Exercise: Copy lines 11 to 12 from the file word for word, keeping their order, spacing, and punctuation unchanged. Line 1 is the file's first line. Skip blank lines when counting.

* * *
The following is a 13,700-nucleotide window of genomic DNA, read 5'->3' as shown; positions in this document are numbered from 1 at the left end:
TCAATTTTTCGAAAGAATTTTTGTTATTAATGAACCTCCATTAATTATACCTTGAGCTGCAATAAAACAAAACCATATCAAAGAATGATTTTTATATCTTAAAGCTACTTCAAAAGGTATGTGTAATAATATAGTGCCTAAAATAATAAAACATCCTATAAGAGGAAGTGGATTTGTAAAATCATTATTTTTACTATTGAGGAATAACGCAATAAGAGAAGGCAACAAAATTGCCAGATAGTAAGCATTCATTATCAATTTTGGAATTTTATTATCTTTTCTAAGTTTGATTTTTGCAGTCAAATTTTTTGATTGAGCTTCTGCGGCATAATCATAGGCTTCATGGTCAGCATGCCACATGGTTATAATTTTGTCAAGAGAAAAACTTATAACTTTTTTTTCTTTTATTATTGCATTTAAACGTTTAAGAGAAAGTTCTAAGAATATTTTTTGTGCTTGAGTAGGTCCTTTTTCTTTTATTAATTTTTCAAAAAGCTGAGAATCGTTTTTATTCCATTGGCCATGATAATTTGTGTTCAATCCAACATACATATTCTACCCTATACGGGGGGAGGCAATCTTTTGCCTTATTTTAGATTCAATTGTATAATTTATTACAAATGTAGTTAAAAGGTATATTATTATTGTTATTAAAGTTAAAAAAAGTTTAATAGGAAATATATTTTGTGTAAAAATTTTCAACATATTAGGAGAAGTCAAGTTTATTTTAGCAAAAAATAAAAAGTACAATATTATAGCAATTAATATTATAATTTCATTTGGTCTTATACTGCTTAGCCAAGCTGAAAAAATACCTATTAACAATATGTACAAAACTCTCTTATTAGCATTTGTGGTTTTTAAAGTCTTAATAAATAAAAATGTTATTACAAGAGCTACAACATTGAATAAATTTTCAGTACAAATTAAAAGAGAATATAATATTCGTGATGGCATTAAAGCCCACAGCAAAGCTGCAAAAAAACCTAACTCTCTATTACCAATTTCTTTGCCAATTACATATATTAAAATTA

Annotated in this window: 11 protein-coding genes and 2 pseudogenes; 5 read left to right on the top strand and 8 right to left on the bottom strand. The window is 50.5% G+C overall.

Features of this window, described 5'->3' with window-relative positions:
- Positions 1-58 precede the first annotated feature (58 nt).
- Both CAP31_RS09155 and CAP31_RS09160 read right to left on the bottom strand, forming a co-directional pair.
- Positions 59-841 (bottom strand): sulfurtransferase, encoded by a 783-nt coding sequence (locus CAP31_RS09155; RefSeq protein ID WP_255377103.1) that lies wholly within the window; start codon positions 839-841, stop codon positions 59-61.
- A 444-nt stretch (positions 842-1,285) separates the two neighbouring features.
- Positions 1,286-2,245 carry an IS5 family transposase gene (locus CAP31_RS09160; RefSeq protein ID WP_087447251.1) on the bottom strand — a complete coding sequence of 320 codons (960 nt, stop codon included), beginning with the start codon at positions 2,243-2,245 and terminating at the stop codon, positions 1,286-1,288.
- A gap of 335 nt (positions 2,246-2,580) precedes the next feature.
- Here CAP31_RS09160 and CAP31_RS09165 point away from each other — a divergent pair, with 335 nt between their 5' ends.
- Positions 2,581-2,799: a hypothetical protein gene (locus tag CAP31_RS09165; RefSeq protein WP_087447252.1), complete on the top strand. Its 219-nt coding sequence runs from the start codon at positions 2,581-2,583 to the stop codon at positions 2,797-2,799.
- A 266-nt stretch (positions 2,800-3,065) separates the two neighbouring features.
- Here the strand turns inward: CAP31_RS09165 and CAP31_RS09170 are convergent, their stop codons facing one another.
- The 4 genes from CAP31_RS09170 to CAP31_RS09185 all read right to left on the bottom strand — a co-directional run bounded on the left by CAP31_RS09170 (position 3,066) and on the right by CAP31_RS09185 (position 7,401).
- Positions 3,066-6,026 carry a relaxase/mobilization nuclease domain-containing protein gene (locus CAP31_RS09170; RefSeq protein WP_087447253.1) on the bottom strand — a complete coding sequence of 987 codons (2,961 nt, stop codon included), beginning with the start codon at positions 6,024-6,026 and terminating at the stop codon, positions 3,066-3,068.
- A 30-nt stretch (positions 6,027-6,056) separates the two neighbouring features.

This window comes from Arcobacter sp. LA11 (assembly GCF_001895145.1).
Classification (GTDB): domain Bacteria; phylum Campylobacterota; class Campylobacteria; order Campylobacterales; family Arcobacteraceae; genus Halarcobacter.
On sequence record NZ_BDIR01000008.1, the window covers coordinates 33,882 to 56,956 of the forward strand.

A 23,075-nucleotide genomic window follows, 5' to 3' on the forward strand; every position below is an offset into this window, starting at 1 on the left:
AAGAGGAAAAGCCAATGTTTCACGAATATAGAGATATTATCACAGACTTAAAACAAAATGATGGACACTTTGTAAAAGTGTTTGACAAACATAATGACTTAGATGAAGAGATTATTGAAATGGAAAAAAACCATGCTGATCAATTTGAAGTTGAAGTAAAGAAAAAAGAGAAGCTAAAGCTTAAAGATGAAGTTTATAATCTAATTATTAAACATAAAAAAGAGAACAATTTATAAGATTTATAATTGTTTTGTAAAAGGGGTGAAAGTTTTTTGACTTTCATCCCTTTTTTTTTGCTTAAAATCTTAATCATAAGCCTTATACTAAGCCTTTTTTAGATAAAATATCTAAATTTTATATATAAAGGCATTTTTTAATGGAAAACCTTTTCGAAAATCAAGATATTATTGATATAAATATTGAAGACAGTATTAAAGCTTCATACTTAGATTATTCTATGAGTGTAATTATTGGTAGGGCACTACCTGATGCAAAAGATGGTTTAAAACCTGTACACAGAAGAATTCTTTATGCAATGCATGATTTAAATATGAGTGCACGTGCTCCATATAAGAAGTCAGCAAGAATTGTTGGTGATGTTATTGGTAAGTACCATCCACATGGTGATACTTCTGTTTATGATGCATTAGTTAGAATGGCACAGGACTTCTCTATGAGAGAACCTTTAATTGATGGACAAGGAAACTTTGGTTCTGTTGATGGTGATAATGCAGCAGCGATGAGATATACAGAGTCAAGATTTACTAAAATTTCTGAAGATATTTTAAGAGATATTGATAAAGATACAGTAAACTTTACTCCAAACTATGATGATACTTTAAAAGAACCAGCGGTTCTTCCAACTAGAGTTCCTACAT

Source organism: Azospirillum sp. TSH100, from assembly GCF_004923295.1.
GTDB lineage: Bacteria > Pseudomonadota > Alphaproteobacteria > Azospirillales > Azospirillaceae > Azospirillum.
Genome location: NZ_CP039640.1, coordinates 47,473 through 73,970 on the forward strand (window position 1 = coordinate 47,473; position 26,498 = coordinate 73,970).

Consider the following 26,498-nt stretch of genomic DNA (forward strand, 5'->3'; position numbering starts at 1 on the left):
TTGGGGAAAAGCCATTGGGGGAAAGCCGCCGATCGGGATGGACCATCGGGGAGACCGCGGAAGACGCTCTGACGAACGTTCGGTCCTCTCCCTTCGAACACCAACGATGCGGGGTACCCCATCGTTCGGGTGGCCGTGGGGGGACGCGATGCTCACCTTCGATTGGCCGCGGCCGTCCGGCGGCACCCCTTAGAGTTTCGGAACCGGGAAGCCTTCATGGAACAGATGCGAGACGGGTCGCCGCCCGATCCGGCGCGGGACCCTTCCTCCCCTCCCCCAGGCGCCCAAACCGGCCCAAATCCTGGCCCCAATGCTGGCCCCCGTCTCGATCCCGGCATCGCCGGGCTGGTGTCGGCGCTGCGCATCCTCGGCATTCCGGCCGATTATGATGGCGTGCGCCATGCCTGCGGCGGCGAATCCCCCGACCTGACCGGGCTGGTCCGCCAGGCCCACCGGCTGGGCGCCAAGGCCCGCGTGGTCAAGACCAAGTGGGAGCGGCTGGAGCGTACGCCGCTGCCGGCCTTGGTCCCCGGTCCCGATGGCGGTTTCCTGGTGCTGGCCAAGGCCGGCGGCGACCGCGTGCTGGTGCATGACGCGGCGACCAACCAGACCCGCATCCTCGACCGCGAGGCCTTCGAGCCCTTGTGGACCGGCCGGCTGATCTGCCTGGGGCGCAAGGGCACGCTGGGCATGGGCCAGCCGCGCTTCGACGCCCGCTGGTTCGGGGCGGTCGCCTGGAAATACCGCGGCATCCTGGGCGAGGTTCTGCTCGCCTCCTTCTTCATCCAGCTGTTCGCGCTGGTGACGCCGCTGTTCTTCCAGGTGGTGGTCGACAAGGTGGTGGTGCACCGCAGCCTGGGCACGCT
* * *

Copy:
- Here CAP31_RS09160 and CAP31_RS09165 point away from each other — a divergent pair, with 335 nt between their 5' ends.
- Positions 2,581-2,799: a hypothetical protein gene (locus tag CAP31_RS09165; RefSeq protein WP_087447252.1), complete on the top strand. Its 219-nt coding sequence runs from the start codon at positions 2,581-2,583 to the stop codon at positions 2,797-2,799.